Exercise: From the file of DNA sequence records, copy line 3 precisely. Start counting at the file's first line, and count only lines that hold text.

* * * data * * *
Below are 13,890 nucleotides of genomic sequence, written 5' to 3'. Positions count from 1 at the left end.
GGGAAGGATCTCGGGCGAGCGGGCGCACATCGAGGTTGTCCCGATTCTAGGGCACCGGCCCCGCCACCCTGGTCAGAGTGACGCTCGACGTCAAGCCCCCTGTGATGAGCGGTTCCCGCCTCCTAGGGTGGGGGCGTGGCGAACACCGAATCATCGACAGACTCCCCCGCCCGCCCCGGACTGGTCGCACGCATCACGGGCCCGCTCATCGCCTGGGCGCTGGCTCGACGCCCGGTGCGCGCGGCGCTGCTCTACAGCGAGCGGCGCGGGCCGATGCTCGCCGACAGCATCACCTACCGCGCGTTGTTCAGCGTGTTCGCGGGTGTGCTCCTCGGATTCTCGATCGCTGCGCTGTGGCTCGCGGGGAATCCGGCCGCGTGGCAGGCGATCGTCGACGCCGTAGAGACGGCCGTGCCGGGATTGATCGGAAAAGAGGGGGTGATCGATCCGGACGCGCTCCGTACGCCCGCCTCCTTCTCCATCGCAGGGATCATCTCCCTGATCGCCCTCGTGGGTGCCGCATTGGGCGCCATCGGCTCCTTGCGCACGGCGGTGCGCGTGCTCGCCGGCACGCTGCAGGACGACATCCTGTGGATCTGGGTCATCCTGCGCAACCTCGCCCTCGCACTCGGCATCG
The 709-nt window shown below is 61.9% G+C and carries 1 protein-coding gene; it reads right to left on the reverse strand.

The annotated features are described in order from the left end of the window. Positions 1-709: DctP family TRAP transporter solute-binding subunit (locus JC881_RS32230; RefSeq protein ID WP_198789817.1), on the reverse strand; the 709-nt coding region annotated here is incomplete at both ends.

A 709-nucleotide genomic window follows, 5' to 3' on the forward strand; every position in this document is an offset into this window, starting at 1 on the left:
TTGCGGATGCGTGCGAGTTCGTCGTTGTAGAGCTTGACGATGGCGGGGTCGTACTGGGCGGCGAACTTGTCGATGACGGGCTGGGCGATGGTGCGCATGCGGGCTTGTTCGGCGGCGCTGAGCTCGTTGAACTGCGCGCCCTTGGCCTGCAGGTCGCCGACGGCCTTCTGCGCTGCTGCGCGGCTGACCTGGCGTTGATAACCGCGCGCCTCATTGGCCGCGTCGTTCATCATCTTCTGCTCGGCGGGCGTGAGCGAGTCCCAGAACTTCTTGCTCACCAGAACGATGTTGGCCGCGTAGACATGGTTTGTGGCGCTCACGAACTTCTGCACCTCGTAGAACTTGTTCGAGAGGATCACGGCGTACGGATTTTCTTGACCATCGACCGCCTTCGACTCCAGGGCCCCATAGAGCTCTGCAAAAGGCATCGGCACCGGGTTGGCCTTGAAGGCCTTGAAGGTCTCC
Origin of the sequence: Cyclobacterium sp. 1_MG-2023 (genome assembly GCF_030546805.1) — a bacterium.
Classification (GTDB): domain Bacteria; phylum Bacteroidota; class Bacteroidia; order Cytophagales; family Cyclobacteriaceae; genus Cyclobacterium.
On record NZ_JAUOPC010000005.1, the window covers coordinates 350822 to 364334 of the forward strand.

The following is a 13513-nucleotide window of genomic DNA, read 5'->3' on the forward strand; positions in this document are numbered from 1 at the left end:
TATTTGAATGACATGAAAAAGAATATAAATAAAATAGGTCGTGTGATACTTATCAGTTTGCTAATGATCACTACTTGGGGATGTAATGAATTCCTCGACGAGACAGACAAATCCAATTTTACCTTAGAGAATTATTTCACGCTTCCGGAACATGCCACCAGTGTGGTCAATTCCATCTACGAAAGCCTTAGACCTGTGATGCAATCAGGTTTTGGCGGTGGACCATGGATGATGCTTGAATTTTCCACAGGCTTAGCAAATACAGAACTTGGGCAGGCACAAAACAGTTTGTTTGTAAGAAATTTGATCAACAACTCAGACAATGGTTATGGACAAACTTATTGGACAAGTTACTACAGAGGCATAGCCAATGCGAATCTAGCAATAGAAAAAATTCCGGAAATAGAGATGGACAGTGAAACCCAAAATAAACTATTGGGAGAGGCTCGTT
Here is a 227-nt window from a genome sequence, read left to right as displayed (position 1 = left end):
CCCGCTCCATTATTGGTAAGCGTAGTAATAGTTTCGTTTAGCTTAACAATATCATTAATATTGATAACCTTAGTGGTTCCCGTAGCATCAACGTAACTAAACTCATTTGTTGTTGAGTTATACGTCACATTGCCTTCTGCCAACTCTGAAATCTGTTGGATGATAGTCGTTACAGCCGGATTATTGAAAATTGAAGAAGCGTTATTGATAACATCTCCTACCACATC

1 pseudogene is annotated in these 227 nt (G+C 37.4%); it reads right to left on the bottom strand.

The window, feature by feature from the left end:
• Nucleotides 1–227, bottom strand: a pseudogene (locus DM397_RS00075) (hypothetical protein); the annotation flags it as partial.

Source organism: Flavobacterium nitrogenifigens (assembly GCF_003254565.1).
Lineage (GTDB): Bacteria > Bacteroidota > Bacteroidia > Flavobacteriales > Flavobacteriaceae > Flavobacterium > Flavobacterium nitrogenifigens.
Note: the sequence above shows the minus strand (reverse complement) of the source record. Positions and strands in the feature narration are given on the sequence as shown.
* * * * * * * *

The 709-nt window shown below is 61.9% G+C and carries 1 protein-coding gene; it reads right to left on the reverse strand.